No mere photograph can do justice to the beauty that is the shimmering gold highlighter called Lulu, named after Pippa’s late mum. What a fitting tribute, it’s THE most gorgeous, cool toned, gold highlighter.
The texture is velvety and it can work as a whisper of delicate shimmer on the brow bone or layered on the top of cheeks for full on glam mode. I wonder if Blank Canvas will wise up and produce Lulu as a standalone highlighter, it’s certainly very special.
I look forward to taking this palette away with me. More updates to follow.
16th October 2015
UPDATED 24th November 2015
Utterly, utterly gorgeous! This is now my everyday eyeshadow palette, no duds.
I did have a couple of reservations about the packaging because it’s cardboard, but it’s proved to be robust and because of the smooth finish, hasn’t got at all dirty.
The eyeshadows are highly pigmented, but fairly powdery when you’re loading up your brush, however, there’s no fallout when you come to apply them. I did think the darkest shade K.D. would cause problems as I use it as an eyeliner, but no, it stays put.
They blend well, but you can still see the definition i.e. they don’t blend so well that you can’t differentiate between the colours. I’ve had eyeshadows that merge into one another when I blend them, and they turn into one murky shade.
Lily is THE shade you want to dot on your tear duct to open up your eyes, barely any shimmer at all, it sits there nicely without being screamingly obvious.
I wasn’t crazy about this shade in the palette, I felt it was too pink for me, but it’s a lovely warm toned pink, that looks very natural. Use sparingly though.
This was a tricky one as my favourite contour is of course NYX Taupe, and Amour is a very different shade. You have to be very careful here, one stroke packs a lot of colour and to my horror, I hadn’t blended it out and when I checked my make up at work, I had a very obvious diagonal stripe across my cheek. Blend, blend, blend.
The best use I’ve found for this though, is a gentle sweep along my jaw line and a light dab under the jowls to put them back in place.
I’ve saved the best for last. It’s like that old Savage Garden song, I Knew I Loved You Before I Met You. I loved Lulu on the website and in the palette. This flattering champagne shade is so versatile, mainly because it packs just enough shimmer.
I use it as an upper and lower eyeliner, brow bone highlighter, and on very the top of my cheekbones. One dot, softly blended, emphasises a cheekbone that you didn’t know you had.
There are quite a few make up tutorials on You Tube using this palette. The looks really vary from natural to smokey, which nicely illustrates how versatile this palette is. The one thing that is consistent though, is how pigmented the shades are.
A great find!
UPDATE 4th October 2016
It’s nearly a year since I bought the Pippa and I use this palette every day, I absolutely love it! The only shade I don’t really use is the blusher Pipsy, it’s still just a little too pink for me.
Because the shades are so pigmented, I’ve barely made a dent in them, although the area around the contour colour ‘Amour’ is very grubby, although that could be because I use a bigger brush to pick up the powder.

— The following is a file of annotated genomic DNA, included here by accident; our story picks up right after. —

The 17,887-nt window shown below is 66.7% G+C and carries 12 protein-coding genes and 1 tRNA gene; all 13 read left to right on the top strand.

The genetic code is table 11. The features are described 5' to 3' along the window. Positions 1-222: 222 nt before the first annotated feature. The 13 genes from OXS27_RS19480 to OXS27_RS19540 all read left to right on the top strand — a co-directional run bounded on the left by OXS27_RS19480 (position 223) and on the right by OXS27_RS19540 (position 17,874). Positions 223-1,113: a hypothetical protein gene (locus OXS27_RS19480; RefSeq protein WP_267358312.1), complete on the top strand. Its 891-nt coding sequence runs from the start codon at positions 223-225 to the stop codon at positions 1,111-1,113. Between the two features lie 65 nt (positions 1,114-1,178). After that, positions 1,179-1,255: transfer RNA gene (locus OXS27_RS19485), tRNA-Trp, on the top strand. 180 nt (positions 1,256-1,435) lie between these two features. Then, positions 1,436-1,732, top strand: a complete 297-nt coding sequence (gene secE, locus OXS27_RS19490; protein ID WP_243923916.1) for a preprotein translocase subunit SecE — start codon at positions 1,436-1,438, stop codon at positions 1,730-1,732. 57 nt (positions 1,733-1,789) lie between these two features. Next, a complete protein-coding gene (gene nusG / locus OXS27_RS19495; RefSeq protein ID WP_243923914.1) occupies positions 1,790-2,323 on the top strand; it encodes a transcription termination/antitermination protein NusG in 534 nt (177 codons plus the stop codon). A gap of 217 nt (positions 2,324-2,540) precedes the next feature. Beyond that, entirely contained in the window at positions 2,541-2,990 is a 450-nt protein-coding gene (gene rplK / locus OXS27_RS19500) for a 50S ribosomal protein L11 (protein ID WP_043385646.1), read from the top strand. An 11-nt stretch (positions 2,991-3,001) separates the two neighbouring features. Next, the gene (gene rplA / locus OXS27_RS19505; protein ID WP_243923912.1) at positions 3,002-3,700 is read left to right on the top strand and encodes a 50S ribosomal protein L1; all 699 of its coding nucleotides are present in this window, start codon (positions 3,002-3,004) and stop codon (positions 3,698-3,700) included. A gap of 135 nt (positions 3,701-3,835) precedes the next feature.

The sublime highlighter Lulu, continues to be the star turn – perfection.
If there is a negative, it’s that the price has risen to £30.54, nearly a fiver. I must make a note to check out the price next year.
MASTER SERIES PALETTE ONE
After reading and writing about this new palette also from Blank Canvas, I was more than keen to buy it. It was out of stock for a long time due, I sure, to the success of the Pippa Palette, but when it came back in, I saw that the price had risen from £24.60 to £27.90. I emailed Blank Canvas and they said the original price was an administrative error. However, I see it’s risen again to £30.94. Hmm…That’s a hefty hike.
I still wanted to buy it though, but I had a closer look at the reviews, just to make sure it was worth the money and lived up to the hype.
A lot of these palettes were given to Irish beauty bloggers to review and I know how hard it is for them to be objective, but I found two reviews – one positive and one negative, that have helped me decide NOT to purchase the palette for two good reasons.
The first is from an Irish blog called Lovely Girlie Bits which has to be the best blog name ever! I’ve just subscribed to it because, credit where it’s due, the blog is a brilliant read.
It’s a good review and I love the Goddess shimmer shade on the first eye example, but in the swatch photos, the ‘warm’ shades are leaning too much towards orange.
The second review I read and the one which sealed it for me, is from another Irish blog called Blather and the Beauty (another great name). Leanne describes the shades as very powdery.
Now, I’ve said myself that the shades in the Pippa Palette are powdery, but that the pigment is strong and fallout is minimal, it’s obvious here from the photos that the eyeshadows in the Master Series are much softer and fallout is horrendous. The photo swatches also show the shades looking very orange toned.
For now, I’m passing on buying this and I’m going to wait and see what Master Palette TWO looks like when (or if) it’s launched.